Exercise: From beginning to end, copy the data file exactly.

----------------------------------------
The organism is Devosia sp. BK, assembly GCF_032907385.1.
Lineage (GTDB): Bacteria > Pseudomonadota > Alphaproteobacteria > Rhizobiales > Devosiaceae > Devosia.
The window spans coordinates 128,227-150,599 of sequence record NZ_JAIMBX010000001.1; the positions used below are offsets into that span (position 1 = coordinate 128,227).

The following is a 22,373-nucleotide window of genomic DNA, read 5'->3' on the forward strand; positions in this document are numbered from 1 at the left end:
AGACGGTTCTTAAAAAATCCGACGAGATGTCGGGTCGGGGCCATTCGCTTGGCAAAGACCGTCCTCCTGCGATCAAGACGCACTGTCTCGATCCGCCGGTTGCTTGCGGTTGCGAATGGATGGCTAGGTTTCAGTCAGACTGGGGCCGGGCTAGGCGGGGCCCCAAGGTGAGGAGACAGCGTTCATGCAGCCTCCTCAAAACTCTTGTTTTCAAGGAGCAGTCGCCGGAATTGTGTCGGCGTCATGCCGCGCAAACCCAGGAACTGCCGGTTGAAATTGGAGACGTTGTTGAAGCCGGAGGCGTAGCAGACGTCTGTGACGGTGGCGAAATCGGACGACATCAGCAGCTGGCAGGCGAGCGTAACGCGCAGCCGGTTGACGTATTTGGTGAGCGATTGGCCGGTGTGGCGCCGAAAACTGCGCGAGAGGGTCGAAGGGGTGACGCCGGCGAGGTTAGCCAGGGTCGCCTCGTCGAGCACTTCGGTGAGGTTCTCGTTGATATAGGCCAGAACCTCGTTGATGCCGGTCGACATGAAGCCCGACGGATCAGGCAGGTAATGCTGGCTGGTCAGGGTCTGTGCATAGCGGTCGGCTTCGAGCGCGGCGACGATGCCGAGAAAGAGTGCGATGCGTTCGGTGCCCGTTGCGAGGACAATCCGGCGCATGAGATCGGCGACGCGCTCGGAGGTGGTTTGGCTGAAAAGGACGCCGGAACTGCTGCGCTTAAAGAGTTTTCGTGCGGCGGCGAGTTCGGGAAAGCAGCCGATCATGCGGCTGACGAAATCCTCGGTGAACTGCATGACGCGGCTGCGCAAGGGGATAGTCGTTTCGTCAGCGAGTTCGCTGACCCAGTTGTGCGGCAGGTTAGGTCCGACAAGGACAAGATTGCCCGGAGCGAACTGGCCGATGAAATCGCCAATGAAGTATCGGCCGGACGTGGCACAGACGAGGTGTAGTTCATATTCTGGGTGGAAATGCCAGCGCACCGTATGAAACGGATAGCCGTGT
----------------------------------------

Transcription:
The organism is Devosia sp. BK, assembly GCF_032907385.1.
Lineage (GTDB): Bacteria > Pseudomonadota > Alphaproteobacteria > Rhizobiales > Devosiaceae > Devosia.
The window spans coordinates 128,227-150,599 of sequence record NZ_JAIMBX010000001.1; the positions used below are offsets into that span (position 1 = coordinate 128,227).

The following is a 22,373-nucleotide window of genomic DNA, read 5'->3' on the forward strand; positions in this document are numbered from 1 at the left end:
AGACGGTTCTTAAAAAATCCGACGAGATGTCGGGTCGGGGCCATTCGCTTGGCAAAGACCGTCCTCCTGCGATCAAGACGCACTGTCTCGATCCGCCGGTTGCTTGCGGTTGCGAATGGATGGCTAGGTTTCAGTCAGACTGGGGCCGGGCTAGGCGGGGCCCCAAGGTGAGGAGACAGCGTTCATGCAGCCTCCTCAAAACTCTTGTTTTCAAGGAGCAGTCGCCGGAATTGTGTCGGCGTCATGCCGCGCAAACCCAGGAACTGCCGGTTGAAATTGGAGACGTTGTTGAAGCCGGAGGCGTAGCAGACGTCTGTGACGGTGGCGAAATCGGACGACATCAGCAGCTGGCAGGCGAGCGTAACGCGCAGCCGGTTGACGTATTTGGTGAGCGATTGGCCGGTGTGGCGCCGAAAACTGCGCGAGAGGGTCGAAGGGGTGACGCCGGCGAGGTTAGCCAGGGTCGCCTCGTCGAGCACTTCGGTGAGGTTCTCGTTGATATAGGCCAGAACCTCGTTGATGCCGGTCGACATGAAGCCCGACGGATCAGGCAGGTAATGCTGGCTGGTCAGGGTCTGTGCATAGCGGTCGGCTTCGAGCGCGGCGACGATGCCGAGAAAGAGTGCGATGCGTTCGGTGCCCGTTGCGAGGACAATCCGGCGCATGAGATCGGCGACGCGCTCGGAGGTGGTTTGGCTGAAAAGGACGCCGGAACTGCTGCGCTTAAAGAGTTTTCGTGCGGCGGCGAGTTCGGGAAAGCAGCCGATCATGCGGCTGACGAAATCCTCGGTGAACTGCATGACGCGGCTGCGCAAGGGGATAGTCGTTTCGTCAGCGAGTTCGCTGACCCAGTTGTGCGGCAGGTTAGGTCCGACAAGGACAAGATTGCCCGGAGCGAACTGGCCGATGAAATCGCCAATGAAGTATCGGCCGGACGTGGCACAGACGAGGTGTAGTTCATATTCTGGGTGGAAATGCCAGCGCACCGTATGAAACGGATAGCCGTGT